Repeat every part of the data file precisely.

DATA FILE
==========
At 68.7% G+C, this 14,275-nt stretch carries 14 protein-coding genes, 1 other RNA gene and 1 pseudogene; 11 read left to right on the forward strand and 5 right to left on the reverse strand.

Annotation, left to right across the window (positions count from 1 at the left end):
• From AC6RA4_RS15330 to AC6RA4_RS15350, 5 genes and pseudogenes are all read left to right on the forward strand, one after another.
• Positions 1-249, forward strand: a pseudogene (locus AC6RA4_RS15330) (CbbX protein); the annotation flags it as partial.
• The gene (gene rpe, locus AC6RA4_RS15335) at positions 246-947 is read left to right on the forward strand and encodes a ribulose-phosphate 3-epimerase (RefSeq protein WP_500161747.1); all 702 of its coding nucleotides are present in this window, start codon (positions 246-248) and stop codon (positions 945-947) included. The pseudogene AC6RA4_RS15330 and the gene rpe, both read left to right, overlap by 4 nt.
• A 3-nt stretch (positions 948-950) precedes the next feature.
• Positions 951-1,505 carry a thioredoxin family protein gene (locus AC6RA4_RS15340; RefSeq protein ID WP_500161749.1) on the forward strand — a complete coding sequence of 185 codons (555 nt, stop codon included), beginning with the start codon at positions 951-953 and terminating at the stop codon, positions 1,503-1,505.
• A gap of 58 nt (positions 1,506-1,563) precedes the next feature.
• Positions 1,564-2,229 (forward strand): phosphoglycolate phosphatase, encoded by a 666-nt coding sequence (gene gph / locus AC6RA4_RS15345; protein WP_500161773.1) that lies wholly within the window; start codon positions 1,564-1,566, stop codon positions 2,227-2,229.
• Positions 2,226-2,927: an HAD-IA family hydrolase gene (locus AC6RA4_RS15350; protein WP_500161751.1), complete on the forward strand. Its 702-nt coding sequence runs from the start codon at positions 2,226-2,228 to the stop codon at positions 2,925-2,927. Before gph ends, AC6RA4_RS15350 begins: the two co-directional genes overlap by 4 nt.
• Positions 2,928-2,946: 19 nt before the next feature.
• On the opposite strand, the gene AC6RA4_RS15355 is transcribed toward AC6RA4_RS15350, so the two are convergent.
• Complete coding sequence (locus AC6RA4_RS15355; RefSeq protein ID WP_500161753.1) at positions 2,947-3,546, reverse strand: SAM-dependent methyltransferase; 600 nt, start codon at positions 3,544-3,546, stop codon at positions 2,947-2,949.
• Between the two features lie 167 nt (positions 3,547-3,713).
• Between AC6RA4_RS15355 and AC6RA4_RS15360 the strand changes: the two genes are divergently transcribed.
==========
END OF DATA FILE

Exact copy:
At 68.7% G+C, this 14,275-nt stretch carries 14 protein-coding genes, 1 other RNA gene and 1 pseudogene; 11 read left to right on the forward strand and 5 right to left on the reverse strand.

Annotation, left to right across the window (positions count from 1 at the left end):
• From AC6RA4_RS15330 to AC6RA4_RS15350, 5 genes and pseudogenes are all read left to right on the forward strand, one after another.
• Positions 1-249, forward strand: a pseudogene (locus AC6RA4_RS15330) (CbbX protein); the annotation flags it as partial.
• The gene (gene rpe, locus AC6RA4_RS15335) at positions 246-947 is read left to right on the forward strand and encodes a ribulose-phosphate 3-epimerase (RefSeq protein WP_500161747.1); all 702 of its coding nucleotides are present in this window, start codon (positions 246-248) and stop codon (positions 945-947) included. The pseudogene AC6RA4_RS15330 and the gene rpe, both read left to right, overlap by 4 nt.
• A 3-nt stretch (positions 948-950) precedes the next feature.
• Positions 951-1,505 carry a thioredoxin family protein gene (locus AC6RA4_RS15340; RefSeq protein ID WP_500161749.1) on the forward strand — a complete coding sequence of 185 codons (555 nt, stop codon included), beginning with the start codon at positions 951-953 and terminating at the stop codon, positions 1,503-1,505.
• A gap of 58 nt (positions 1,506-1,563) precedes the next feature.
• Positions 1,564-2,229 (forward strand): phosphoglycolate phosphatase, encoded by a 666-nt coding sequence (gene gph / locus AC6RA4_RS15345; protein WP_500161773.1) that lies wholly within the window; start codon positions 1,564-1,566, stop codon positions 2,227-2,229.
• Positions 2,226-2,927: an HAD-IA family hydrolase gene (locus AC6RA4_RS15350; protein WP_500161751.1), complete on the forward strand. Its 702-nt coding sequence runs from the start codon at positions 2,226-2,228 to the stop codon at positions 2,925-2,927. Before gph ends, AC6RA4_RS15350 begins: the two co-directional genes overlap by 4 nt.
• Positions 2,928-2,946: 19 nt before the next feature.
• On the opposite strand, the gene AC6RA4_RS15355 is transcribed toward AC6RA4_RS15350, so the two are convergent.
• Complete coding sequence (locus AC6RA4_RS15355; RefSeq protein ID WP_500161753.1) at positions 2,947-3,546, reverse strand: SAM-dependent methyltransferase; 600 nt, start codon at positions 3,544-3,546, stop codon at positions 2,947-2,949.
• Between the two features lie 167 nt (positions 3,547-3,713).
• Between AC6RA4_RS15355 and AC6RA4_RS15360 the strand changes: the two genes are divergently transcribed.